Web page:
The media temperature of containerized plants has a distinct impact on crop growth and development, water and nutrient uptake. Ultimately, it influences the marketable quality of the plant. Containerized plants suffer due to a low root zone temperature during the winter and a high root zone temperature during the summer months. Understanding the relationship between media temperature and weather conditions is the first step towards the development of strategies that could reduce crop risks associated with extreme temperatures in the root zone. The objective of this study was to determine the relationship between the media temperature (MT) and the air temperature (AT) of containerized nursery crops subjected to short irrigation intervals. The study was conducted at Monrovia Growers, located in Cairo, Georgia, USA, during the summer of 2005 and the spring and summer of 2006. Data from 2006 were used to develop various models and the data from 2005 were used for model evaluation. The experiment consisted of a 14.7-Lplastic container with five replicates. Media temperature, air temperature and solar radiation were recorded at 15-min intervals. Weather data were obtained from an automated weather station located 20 m from the experimental site. Irrigation was applied six times daily using a micro-irrigation system consisting of microsprayers (spitters). The MT gradient (ΔMT) and AT gradient (ΔAT) were determined every 2 h, from 0600 h to 2000 h, in May, June, July, and August. The investigation lasted for 10 d each month. For all 10-d periods, a significant (P <0.05) correlation between ΔAT and ΔMT was found during the day. The correlation between ΔAT and ΔMT was affected by the time lag between AT and MT. The relationship between ΔAT and ΔMT varied for different time periods during the day and for all 10-d periods that were analyzed. Our results demonstrated that media temperature and air temperature have a significant correlation. However, this correlation seems to be a function of the time of day. Specific equations were, therefore, developed for estimating ΔMT as a function of ΔAT for different time periods of the day and for different months. These equations could successfully predict media temperature as a function of air temperature for time periods of less than an hour. Further work will consider other variables, such as solar radiation, media moisture and the temperature of the irrigation water.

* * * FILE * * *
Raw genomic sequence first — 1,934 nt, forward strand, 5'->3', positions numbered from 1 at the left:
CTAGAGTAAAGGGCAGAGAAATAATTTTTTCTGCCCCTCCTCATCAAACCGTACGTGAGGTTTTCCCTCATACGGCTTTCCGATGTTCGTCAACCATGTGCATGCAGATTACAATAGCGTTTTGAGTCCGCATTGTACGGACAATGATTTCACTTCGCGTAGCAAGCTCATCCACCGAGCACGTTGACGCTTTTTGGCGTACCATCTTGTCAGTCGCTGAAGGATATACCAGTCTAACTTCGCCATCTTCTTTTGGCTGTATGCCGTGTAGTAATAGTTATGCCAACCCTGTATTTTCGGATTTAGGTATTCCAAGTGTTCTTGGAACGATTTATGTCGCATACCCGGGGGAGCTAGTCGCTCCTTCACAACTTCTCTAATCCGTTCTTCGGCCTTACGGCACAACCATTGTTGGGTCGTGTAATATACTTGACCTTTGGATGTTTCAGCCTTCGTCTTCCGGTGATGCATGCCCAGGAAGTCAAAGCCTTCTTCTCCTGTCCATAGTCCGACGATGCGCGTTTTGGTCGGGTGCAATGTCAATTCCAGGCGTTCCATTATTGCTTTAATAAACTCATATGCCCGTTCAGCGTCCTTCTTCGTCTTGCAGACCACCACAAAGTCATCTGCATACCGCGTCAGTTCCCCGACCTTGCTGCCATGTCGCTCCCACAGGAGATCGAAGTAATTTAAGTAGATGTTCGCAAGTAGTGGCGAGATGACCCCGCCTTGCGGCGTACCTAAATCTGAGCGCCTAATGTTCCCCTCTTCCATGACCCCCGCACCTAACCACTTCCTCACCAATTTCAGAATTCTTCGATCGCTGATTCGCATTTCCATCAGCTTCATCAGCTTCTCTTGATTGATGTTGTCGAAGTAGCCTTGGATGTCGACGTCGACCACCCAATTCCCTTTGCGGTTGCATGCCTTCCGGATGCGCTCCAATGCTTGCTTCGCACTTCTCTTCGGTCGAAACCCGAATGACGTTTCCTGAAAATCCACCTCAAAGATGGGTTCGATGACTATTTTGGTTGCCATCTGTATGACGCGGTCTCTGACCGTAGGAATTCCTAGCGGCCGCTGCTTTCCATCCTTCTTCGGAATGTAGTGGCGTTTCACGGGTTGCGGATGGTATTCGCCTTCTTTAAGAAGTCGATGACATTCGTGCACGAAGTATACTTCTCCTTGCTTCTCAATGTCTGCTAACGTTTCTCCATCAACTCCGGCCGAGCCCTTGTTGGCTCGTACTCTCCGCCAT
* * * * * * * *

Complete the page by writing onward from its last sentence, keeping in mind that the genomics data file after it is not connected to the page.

|Original language||English (US)|
|Journal||Canadian Biosystems Engineering / Le Genie des biosystems au Canada|
|State||Published - Dec 1 2010|
- Containerized crops
- Ornamental crops